7 Responses

  1. Piotr Wróblewski
    Piotr Wróblewski at |

    Great job Mark

  2. Levothread
    Levothread at |

    Oh, this brings back memories. As part of a college course, we were able to visit the soviet bloc countries and was directed to a place called “Campo Santo”.
    It was neglected and in disrepair. In the corner our guide showed us what remained of the memorial that the Polish people had erected for the fallen French and American flyers who volunteered to fight for Poland in the 1900’s.

    “After World War Two how could the Allies turn their back on a country who loved freedom and the U. S. so much?” Our guide asked.

    In 1985 that question was impossible for 19 year old to answer. Gazing upon the broken marble and fractured names I felt hot shame and cried like a baby.

  3. Pelek
    Pelek at |

    Levothread: I will tell you – it’s simple – Business is business

  4. noone important
    noone important at |

    “he later spent 6 years in a Soviet prison on false espionage charges”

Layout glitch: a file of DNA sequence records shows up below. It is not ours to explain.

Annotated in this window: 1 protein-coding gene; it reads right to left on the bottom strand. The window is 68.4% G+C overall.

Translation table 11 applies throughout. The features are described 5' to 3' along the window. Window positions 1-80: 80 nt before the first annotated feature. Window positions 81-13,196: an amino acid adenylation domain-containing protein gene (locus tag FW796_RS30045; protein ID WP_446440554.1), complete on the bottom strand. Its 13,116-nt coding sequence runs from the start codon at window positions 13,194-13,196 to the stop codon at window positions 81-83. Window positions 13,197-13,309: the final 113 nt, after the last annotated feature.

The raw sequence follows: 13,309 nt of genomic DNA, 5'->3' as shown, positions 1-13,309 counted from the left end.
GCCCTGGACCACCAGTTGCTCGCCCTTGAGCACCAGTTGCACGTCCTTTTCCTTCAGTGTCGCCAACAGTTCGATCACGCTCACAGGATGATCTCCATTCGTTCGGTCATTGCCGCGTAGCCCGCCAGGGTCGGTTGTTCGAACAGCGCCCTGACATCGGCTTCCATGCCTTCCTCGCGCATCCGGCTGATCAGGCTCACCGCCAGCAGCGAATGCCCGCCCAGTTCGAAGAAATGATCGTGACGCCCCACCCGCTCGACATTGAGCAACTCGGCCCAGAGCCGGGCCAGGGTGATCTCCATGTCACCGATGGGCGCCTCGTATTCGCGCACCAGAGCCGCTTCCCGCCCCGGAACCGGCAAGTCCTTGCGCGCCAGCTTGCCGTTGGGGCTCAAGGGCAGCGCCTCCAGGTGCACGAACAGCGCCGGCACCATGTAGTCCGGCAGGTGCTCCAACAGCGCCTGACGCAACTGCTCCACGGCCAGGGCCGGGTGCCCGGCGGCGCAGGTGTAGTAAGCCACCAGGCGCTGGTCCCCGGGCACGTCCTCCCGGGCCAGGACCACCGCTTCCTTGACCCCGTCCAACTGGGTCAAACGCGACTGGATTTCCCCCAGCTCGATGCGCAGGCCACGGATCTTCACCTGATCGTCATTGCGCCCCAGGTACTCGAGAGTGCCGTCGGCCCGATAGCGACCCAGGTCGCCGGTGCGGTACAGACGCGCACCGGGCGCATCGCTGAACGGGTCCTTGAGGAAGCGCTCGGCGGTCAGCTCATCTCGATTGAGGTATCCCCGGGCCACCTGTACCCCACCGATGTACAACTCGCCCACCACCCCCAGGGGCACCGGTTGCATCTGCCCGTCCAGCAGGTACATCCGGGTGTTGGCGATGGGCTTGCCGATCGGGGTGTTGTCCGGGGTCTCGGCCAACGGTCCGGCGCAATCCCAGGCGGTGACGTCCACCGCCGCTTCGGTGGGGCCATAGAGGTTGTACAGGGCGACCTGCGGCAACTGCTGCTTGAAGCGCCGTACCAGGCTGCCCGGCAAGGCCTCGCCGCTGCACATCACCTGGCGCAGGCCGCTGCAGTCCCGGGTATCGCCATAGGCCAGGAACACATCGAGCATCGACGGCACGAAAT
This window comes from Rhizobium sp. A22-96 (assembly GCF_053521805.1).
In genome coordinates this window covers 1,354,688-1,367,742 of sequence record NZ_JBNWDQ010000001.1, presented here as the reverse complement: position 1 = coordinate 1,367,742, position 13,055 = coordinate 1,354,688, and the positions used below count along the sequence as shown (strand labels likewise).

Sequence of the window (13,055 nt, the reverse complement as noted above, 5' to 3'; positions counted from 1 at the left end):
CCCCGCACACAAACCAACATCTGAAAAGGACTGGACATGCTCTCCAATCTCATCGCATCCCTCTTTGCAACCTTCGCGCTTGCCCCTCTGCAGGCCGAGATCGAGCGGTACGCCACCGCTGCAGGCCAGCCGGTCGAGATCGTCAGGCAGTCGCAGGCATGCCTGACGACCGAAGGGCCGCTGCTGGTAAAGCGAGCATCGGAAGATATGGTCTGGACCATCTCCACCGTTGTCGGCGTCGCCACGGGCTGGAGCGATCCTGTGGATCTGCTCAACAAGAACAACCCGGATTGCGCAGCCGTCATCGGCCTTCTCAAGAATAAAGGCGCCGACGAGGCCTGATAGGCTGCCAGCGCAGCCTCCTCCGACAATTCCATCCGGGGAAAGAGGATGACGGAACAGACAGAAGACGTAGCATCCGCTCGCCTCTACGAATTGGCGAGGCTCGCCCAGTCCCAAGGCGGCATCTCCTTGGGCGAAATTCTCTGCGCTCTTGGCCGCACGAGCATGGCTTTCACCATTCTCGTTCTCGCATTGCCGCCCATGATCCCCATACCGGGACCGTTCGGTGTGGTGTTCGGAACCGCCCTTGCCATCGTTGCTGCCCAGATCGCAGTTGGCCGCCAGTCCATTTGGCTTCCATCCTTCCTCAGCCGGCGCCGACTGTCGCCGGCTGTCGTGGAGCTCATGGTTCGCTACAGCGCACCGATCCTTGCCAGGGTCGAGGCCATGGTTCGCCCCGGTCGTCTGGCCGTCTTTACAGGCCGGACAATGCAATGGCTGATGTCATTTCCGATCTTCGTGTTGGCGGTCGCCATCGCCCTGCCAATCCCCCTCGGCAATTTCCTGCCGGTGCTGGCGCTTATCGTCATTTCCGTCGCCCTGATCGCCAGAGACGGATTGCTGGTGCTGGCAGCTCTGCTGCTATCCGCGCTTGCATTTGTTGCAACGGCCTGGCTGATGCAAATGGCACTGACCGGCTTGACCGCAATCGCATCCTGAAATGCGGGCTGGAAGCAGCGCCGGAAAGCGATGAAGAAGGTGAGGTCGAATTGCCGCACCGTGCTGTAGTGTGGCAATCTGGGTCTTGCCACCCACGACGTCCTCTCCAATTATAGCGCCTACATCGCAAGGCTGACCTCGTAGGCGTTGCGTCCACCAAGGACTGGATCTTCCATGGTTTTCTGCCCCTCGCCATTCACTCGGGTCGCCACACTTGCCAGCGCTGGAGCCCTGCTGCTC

Not in Soviet, but in Polish prison. And btw. he met gen. Spychalski, soon-to be marshall of Poland in the prison, and it was him who convinced Skalski to stay after they were both released.

  5. Janet South
    Janet South at |

    I have a photo of a Polish/RAF officer, covered in
    medals, four gold stripes on his sleeve, attending a memorial
    service last year for my uncle Cecil Higgins in Ipswich, England, where his resting-place was finally found by
    relatives. Would love to know who he was, and why he attended the ceremony to unveil the headstone.
    Cecil died in a flight test at Martlesham, Suffolk, a few
    days before war was declared in 1939.
    Can send fuller details and photo to anyone interested.

  6. Teo Nowakowski
    Teo Nowakowski at |

    Enjoyed reading of their heroism and dedication to their country, they displayed love of their country.
    God have mercy on their souls, they are in heaven.

  7. Gene Mierzejewski
    Gene Mierzejewski at |

    What’s truly outrageous is that the Polish pilots who helped the RAF win the Battle of Britain and the soldiers who took the Nazi stronghold Monte Cassino in Italy were barred from marching in Britain’s victory parade in London. The new Labour government feared the Polish patriots’ participation in the parade would upset the puppet Soviet government in Warsaw.

    A terrific account of the Polish pilots and their homeland during the war is available in Lynne Olson and Stanley Cloud’s “A Question of Honor.”


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